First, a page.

About the Process
Our work is a collaborative effort between the two of us; we arrived at the concept and the composition together, working on and critiquing each other’s ideas and drawings, so that the final drawing was a blending of each other’s styles and approaches. True to the nature of the past seventeen years of our association, we assisted, critiqued and learned from each other in the process of creating the full-scale work. However, in the actual execution of the project, Juana Alicia executed the fresco painting, Emmanuel the bas relief sculpture.
Emmanuel Montoya: Bas Relief Elements
I executed these images of shorebirds as Bas Relief wood sculpture. Bas Relief (low reliefs), are sculptured panels that have a very slight projection from their background. Alto Reliefs (high reliefs) have as much projection as a full free-standing sculpture shape, but are still considered reliefs because they attached to and often composed on a wall or a panel limitation. The idea is create within a materially-limited area the illusion of a full-bodied shape.
used kiln-dried Basswood to create these pieces; it is a light-colored soft wood, easy to carve. This sculpture will require little maintenance, dry dusting every one to two years.
Juana Alicia: Fresco Painting
The painted mural was done in the renaissance tradition of fresco buono or true fresco. I worked an experienced plasterer, Diana Durand, in preparing the wall, and did the actual painting myself. I also had an excellent assistant, Tim Hern›ndez, who ground pigments as well as creating and perforating tracings of my original drawings in order to transfer them to the wall.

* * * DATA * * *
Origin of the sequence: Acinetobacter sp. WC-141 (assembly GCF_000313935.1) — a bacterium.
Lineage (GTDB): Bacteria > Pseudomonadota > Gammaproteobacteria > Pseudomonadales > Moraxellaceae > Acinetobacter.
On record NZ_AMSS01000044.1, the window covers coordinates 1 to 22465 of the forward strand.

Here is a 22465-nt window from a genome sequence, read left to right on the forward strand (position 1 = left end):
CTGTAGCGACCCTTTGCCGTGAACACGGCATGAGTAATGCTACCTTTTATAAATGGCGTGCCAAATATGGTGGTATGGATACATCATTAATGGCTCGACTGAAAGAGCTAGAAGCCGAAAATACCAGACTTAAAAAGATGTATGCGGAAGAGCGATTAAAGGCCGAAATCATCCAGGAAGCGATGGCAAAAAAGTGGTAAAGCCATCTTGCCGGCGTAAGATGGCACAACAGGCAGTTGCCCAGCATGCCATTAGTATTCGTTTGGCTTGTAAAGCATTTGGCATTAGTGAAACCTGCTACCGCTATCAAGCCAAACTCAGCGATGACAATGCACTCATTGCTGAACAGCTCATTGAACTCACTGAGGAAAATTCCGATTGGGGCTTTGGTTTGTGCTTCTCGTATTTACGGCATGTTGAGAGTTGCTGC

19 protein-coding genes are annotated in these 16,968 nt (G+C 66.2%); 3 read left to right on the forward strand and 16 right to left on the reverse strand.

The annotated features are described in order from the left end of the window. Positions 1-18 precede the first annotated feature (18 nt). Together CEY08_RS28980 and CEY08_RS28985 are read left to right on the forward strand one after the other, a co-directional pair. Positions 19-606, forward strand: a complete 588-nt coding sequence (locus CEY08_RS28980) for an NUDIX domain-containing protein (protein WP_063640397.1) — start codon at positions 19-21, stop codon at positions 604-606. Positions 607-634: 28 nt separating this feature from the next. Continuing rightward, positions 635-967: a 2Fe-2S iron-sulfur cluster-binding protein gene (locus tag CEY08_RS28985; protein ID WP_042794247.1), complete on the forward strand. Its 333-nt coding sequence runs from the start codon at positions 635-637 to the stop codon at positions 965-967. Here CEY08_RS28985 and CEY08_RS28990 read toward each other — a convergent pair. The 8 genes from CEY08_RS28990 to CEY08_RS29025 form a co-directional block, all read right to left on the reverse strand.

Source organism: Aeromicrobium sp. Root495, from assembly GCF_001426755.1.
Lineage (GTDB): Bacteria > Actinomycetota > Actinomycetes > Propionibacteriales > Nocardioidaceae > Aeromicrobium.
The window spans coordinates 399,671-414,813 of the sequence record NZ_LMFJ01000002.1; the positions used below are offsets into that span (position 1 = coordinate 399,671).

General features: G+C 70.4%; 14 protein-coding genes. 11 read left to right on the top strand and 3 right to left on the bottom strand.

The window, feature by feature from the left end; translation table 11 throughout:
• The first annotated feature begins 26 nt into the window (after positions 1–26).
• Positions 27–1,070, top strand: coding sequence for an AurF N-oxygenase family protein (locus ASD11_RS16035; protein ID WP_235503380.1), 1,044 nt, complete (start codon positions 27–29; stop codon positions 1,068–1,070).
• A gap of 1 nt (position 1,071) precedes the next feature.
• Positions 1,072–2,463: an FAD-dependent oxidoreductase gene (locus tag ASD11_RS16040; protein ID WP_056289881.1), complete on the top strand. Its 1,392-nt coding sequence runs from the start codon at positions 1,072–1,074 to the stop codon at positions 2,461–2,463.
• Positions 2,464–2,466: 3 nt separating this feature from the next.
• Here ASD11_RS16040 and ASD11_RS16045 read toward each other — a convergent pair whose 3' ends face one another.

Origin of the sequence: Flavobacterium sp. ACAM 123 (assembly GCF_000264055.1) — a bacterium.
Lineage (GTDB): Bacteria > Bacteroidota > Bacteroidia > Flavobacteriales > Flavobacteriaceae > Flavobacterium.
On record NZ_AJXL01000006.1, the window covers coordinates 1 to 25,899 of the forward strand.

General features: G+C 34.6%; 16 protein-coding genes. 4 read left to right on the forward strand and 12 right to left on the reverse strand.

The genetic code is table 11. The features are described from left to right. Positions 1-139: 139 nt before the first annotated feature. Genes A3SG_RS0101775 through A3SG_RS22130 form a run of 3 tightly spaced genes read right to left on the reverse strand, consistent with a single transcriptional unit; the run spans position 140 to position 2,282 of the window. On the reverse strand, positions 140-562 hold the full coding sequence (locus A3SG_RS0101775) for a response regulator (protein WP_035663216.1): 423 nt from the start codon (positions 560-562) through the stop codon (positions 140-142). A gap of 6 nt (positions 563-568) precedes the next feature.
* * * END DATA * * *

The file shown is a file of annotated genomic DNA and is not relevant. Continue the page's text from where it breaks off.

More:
I did my masters thesis in fresco painting at the San Francisco Art Institute in 1990, and Stephen P. Dimitroff and Lucienne Bloch were my teachers and supervisors on the thesis. It was our understanding at the time that if they were to invest so much time in training me, that I would commit myself to continue the tradition of fresco painting in the future. Although I created many small fresco panels, and many monumental murals in other media, this would be my first large public commission in this medium, and the second fresco on this scale created in San Francisco since the 1930′s. Lucienne Bloch and Stephen Dimitroff painted a beautiful 10′ x 40′ fresco at Saint Mary the Virgin Episcopal Church in 1965, which was re-dedicated in 1995. I seek to continue the tradition of this wonderful technique, examples of which have endured worldwide over many centuries. Fresco pigments are light-fast, as each molecule of pigment is encased in a crystal of lime as the plaster dries.